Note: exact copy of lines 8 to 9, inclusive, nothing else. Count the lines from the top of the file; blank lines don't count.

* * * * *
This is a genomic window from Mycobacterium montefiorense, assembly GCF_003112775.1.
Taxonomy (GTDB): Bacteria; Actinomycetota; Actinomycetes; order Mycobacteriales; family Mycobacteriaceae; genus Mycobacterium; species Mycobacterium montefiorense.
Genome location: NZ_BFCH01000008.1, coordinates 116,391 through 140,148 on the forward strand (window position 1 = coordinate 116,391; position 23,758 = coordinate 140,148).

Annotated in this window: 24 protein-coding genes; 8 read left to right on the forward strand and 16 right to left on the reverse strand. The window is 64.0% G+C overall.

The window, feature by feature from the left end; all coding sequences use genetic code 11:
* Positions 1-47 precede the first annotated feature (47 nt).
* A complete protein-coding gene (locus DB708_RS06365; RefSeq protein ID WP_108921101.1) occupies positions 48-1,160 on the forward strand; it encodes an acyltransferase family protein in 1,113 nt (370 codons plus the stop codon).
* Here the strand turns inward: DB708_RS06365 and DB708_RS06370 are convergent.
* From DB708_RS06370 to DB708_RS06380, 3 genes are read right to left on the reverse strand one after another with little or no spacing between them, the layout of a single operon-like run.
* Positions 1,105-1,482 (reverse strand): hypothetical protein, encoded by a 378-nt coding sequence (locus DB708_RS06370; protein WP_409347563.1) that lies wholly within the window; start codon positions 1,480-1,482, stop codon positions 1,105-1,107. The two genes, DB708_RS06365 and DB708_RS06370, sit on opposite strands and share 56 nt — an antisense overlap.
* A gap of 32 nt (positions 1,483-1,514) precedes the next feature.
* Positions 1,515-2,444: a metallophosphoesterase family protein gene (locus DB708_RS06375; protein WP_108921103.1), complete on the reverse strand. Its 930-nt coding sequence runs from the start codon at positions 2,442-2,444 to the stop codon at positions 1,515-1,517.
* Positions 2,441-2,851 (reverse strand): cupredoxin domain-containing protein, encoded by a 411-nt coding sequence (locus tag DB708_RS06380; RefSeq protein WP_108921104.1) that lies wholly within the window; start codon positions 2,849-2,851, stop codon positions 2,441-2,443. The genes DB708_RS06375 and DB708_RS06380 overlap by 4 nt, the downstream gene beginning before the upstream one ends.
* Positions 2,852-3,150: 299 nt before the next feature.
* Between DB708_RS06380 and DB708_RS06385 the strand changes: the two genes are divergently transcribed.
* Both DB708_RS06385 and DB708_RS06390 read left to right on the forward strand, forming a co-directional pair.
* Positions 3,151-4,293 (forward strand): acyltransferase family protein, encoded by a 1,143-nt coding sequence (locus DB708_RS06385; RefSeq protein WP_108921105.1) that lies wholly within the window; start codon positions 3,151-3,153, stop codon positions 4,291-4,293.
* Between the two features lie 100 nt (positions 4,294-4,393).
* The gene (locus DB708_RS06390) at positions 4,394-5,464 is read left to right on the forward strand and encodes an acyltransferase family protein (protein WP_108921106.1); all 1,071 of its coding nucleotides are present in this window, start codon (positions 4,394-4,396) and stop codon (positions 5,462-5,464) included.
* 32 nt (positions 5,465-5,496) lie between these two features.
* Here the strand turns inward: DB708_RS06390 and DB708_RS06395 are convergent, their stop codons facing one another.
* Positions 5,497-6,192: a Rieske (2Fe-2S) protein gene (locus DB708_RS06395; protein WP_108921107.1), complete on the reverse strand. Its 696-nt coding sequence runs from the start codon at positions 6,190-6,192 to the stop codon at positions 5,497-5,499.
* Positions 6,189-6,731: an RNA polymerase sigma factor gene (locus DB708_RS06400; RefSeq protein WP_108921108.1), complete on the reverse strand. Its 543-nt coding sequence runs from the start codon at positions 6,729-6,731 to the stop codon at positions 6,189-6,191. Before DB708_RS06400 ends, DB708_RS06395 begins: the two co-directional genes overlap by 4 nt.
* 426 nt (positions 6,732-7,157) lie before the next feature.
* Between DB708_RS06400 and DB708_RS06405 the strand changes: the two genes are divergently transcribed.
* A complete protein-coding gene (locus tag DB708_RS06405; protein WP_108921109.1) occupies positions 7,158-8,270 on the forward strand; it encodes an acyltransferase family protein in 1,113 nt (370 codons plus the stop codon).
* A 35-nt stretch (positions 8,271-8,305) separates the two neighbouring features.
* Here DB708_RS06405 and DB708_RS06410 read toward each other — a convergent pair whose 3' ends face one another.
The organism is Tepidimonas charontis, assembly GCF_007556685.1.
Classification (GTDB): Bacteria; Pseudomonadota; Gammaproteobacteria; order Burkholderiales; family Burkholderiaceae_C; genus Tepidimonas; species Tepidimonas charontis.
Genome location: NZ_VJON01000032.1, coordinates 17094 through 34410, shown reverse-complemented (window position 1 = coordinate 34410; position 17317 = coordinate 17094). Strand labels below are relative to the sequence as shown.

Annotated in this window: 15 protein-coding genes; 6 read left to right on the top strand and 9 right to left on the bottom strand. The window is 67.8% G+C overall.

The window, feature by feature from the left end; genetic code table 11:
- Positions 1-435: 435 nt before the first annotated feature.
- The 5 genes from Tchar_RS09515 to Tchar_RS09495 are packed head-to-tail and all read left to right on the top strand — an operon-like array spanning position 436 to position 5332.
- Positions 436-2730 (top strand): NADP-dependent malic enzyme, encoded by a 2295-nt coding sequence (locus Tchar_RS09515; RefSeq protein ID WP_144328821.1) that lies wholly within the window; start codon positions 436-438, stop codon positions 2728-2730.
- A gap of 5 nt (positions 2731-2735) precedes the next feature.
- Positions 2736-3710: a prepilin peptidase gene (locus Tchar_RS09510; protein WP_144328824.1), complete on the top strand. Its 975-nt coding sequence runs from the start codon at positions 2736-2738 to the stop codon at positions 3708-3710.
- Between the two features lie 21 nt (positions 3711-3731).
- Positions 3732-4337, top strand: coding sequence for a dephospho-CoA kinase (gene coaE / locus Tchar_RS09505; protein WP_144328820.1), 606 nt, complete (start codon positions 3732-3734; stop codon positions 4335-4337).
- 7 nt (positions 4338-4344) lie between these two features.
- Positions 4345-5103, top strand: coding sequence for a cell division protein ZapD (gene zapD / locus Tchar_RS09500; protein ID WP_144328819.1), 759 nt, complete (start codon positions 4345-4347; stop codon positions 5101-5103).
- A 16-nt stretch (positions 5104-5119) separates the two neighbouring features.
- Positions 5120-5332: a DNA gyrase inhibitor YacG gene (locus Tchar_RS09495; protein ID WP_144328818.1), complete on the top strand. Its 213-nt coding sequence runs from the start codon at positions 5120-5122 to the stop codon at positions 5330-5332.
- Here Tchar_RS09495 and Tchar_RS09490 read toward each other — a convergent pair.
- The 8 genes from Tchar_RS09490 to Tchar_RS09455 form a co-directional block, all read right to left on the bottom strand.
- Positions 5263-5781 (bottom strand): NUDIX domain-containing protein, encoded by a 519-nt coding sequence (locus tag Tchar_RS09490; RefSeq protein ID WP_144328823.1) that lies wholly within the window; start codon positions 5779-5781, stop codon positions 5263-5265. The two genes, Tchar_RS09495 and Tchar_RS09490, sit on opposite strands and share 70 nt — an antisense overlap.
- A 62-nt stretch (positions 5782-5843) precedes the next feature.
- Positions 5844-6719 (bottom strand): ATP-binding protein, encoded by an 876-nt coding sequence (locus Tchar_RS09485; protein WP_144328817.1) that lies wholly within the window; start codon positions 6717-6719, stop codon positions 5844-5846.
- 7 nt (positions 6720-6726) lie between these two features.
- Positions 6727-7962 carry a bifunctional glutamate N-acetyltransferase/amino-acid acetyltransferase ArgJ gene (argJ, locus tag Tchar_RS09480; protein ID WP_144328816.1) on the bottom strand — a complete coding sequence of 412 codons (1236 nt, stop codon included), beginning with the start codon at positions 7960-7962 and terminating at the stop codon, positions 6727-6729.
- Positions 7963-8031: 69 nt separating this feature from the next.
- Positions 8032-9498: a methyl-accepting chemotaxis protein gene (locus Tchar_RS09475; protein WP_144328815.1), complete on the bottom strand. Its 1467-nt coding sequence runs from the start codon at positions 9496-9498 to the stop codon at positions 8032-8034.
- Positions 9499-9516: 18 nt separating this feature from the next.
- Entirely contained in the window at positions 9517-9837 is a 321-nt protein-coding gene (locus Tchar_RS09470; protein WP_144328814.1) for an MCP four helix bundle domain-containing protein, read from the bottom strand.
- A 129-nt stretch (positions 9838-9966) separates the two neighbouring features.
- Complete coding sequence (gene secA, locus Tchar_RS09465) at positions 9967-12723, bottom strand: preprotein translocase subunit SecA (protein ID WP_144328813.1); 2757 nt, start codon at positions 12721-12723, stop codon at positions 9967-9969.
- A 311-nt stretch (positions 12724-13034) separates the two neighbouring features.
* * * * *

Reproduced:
* Here the strand turns inward: DB708_RS06365 and DB708_RS06370 are convergent.
* From DB708_RS06370 to DB708_RS06380, 3 genes are read right to left on the reverse strand one after another with little or no spacing between them, the layout of a single operon-like run.